In July 2009 two German Shepherd police dogs died of heatstroke after having been left in a parked car on their own in the United Kingdom. This tragic incident highlighted the danger of leaving dogs in hot temperatures and even in a very short space of time, the consequences can be fatal. Whereas people perspire and lose fluid through perspiration, dogs control their temperature, mainly through panting.
Panting helps transmit heat from their bodies out of their mouths through their breath. When temperature increases panting can become ineffective and dogs may need help in order to prevent heatstroke. A dog’s normal body temperature is around 38.5 C but in case of heat-stroke this can climb rapidly in excess of 41 C. The hotter a dog gets, the more effort is put into trying to cool himself down and this intense panting can also have the unwanted affect of rising his body temperature.
Signs of heat stroke in a dog include:
* Excessive panting * Thick saliva * Dark red gums * Disorientation * Rapid heart rate * Collapse or convulsions * Loss of Consciousness
How to Prevent Heat Stroke in a Dog ~
To prevent heat stroke in a dog, keep your pet out of direct sunlight and always allow your dog access to cool drinking water. Never leave your dog in a car especially in warm weather, even with the windows open. Heat within the dog builds up very quickly and death can soon result as the body temperature rises. When travelling with your dog, always make sure he stays hydrated.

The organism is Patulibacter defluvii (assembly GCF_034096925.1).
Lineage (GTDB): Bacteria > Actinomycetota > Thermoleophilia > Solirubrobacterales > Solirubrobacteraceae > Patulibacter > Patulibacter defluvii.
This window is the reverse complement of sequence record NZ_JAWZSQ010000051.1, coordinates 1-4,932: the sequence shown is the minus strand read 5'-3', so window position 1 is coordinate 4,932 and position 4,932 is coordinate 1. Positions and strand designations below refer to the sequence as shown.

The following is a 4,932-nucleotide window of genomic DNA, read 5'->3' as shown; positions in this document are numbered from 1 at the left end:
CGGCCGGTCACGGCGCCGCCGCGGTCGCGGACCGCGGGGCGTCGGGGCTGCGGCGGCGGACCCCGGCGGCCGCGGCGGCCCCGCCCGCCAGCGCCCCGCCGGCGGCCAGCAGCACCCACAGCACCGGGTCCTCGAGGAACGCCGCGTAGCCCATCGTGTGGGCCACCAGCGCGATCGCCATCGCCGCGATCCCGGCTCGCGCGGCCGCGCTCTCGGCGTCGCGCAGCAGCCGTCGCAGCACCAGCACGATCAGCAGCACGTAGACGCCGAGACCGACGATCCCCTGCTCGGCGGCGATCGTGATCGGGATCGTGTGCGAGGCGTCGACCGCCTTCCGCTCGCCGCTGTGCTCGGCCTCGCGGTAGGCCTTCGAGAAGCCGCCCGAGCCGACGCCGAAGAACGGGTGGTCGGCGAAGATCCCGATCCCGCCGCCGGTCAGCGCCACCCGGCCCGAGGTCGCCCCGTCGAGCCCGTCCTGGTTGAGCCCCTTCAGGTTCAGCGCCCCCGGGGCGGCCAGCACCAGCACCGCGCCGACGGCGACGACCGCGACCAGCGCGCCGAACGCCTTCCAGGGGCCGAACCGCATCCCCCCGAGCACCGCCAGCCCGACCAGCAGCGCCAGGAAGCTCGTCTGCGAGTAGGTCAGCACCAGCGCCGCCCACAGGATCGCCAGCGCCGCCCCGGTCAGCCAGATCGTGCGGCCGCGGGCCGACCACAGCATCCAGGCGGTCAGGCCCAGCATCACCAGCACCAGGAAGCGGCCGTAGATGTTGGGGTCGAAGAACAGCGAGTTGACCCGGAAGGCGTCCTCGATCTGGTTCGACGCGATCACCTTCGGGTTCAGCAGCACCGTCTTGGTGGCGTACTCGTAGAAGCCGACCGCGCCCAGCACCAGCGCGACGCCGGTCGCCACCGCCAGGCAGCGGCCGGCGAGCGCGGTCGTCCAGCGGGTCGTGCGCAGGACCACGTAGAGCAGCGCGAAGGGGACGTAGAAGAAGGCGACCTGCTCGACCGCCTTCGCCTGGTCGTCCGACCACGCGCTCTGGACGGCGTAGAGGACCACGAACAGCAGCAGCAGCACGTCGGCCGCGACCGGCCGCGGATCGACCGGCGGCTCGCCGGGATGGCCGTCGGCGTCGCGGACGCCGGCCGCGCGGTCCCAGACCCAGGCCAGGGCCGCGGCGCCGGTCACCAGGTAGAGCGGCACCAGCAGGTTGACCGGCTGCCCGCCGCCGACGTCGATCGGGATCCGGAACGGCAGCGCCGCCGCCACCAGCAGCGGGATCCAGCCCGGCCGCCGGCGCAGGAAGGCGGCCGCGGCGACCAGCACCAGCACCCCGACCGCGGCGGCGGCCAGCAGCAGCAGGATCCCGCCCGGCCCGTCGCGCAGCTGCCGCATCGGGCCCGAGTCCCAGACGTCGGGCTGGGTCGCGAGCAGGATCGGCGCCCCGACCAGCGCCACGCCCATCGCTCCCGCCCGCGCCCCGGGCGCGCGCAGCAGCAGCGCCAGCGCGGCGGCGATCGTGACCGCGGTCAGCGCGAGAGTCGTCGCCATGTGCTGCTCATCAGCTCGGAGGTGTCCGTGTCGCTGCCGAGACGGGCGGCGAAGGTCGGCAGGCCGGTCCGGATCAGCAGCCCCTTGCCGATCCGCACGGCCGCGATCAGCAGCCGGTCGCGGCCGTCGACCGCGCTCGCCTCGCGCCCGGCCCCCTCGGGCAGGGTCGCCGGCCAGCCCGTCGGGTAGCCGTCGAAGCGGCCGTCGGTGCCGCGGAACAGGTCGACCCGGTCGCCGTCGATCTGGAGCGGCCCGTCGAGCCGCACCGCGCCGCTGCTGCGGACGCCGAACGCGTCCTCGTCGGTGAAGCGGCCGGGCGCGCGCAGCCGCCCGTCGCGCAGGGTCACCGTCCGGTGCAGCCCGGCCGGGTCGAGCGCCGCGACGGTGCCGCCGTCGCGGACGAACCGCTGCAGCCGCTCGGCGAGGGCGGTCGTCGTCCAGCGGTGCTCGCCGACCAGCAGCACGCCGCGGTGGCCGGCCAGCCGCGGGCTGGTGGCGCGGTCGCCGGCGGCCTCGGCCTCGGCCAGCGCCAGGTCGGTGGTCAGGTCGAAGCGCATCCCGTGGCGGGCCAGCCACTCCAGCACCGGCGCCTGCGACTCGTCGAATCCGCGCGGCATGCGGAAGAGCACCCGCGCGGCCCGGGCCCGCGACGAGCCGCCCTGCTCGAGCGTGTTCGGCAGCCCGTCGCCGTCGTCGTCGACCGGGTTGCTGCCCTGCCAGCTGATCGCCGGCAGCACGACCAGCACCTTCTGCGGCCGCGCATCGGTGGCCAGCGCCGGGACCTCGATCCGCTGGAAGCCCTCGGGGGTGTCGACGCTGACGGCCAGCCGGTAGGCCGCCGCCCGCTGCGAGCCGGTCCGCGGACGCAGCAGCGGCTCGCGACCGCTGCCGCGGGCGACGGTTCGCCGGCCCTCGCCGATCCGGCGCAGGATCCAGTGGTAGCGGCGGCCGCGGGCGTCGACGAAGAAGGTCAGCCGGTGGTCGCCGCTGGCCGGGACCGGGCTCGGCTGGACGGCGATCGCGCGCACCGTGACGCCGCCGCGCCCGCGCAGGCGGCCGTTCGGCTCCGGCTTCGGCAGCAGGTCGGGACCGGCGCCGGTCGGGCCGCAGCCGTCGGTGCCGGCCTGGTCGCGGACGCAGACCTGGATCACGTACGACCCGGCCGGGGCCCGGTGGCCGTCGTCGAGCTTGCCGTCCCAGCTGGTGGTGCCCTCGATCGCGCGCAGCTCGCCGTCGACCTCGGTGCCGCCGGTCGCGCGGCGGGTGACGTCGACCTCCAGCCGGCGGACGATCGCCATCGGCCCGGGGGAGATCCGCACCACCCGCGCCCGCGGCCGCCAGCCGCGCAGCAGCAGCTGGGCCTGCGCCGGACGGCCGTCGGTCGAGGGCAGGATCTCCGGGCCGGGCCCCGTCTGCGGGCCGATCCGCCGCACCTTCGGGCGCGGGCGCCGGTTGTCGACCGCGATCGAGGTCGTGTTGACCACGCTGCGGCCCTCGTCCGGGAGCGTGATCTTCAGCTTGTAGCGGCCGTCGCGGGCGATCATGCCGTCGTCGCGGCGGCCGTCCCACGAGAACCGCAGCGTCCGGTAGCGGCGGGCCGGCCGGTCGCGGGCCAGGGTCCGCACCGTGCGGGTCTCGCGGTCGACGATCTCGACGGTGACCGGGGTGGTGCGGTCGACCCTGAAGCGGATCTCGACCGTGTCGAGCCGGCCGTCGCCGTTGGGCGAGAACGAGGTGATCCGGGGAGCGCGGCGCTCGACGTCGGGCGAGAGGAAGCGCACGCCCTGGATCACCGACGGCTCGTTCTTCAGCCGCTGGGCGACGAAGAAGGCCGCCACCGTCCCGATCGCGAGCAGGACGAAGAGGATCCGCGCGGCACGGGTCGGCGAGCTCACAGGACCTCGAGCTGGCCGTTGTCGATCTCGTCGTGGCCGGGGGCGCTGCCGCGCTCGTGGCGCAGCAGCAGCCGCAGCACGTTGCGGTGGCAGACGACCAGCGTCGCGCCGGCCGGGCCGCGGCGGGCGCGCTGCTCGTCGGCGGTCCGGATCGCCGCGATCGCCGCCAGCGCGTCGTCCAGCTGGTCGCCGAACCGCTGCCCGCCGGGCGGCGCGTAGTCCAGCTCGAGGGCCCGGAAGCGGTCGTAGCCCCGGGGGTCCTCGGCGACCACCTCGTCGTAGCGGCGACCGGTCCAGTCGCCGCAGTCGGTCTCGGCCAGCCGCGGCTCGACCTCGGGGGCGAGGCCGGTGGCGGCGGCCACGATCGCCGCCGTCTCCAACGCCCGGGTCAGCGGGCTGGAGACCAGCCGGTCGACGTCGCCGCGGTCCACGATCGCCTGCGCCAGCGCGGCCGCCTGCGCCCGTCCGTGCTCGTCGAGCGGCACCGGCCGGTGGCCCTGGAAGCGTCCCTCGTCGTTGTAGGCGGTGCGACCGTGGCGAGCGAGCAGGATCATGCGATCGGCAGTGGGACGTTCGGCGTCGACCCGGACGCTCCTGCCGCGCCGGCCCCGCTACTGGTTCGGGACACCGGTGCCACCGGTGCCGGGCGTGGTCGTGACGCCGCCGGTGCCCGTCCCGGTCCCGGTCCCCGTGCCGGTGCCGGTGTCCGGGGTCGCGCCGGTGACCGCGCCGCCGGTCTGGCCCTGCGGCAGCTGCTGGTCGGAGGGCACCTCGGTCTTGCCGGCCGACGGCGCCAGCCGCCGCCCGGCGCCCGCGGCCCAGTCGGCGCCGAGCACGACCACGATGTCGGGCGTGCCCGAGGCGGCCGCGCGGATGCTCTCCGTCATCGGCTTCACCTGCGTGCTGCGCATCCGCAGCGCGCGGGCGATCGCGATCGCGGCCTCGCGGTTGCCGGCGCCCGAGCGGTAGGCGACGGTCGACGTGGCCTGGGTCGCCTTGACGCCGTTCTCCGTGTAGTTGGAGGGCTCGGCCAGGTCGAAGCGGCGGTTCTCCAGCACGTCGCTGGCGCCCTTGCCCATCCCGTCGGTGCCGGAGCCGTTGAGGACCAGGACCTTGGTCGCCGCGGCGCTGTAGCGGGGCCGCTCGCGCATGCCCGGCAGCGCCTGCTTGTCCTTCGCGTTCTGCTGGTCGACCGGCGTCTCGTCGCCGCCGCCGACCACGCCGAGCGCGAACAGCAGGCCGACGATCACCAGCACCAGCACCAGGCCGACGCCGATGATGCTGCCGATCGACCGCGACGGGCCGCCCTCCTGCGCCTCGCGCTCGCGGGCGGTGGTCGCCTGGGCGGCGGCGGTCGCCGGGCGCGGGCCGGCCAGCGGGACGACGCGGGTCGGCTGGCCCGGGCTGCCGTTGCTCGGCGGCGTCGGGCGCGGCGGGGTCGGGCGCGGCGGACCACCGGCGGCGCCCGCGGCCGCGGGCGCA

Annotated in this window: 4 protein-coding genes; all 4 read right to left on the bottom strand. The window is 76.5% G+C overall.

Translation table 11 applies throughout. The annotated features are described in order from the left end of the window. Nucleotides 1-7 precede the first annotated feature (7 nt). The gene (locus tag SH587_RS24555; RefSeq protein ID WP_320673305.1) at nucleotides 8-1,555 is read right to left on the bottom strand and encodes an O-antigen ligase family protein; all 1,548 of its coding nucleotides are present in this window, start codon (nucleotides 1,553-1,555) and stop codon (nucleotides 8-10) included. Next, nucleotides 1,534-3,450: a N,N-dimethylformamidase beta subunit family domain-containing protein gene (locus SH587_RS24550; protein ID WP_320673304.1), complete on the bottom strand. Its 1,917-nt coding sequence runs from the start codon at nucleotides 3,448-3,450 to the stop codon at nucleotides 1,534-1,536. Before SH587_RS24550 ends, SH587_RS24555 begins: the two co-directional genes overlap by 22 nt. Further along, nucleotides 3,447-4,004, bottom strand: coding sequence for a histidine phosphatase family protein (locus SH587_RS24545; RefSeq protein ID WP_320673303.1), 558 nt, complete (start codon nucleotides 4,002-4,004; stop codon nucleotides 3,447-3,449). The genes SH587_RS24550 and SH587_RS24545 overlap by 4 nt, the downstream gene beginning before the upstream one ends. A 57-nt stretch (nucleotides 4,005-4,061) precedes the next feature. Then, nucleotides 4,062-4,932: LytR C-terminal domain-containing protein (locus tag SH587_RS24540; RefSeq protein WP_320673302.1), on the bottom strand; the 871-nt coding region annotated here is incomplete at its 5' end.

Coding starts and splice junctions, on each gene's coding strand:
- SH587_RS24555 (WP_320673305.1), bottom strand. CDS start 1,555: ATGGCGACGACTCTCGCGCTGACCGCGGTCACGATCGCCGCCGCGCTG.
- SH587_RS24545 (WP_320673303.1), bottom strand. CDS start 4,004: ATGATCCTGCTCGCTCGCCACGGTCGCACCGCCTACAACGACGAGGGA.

Don’t leave dogs in conservatories or caravans, either, during hot weather. On very warm days, encourage your dog to stay in shady areas and avoid vigorous play or exercise. Heat stroke can occur at any time during hot days, even when out walking. For this reason, on hot summer days, choose early morning or evening when temperature is cooler, to walk your dog.
How to Help a Dog Suffering from Heat Stroke ~
Urgent action is required if you think your dog may be suffering from heat stroke. Move your dog immediately to the coolest spot you can find and ring your veterinarian for advice. Your aim should be to reduce your dog’s temperature. Immerse the dog in cool water up to the neck. Then sprinkle water over his head. A stream is ideal if in the outdoors. If water is in short supply, sprinkle it over your dog.
Don’t use ice-cold water or ice cubes as this extreme change of temperature could cause blood vessels to constrict which further prevents the body from cooling. Encourage your dog to drink water in small quantities at a time and continue to sprinkle with cool water until his breathing starts to settle. Extreme heat can cause all dogs to suffer but some breeds are more susceptible to heat stroke than others. For instance short nosed dogs, Boxers, Corgis, Pug dogs, Dachshunds and Toy breeds can be more prone to heatstroke. All dog owners should be aware of the dangers of heat stroke in a dog and familiar with how to prevent this so as not to cause unnecessary suffering to their pet.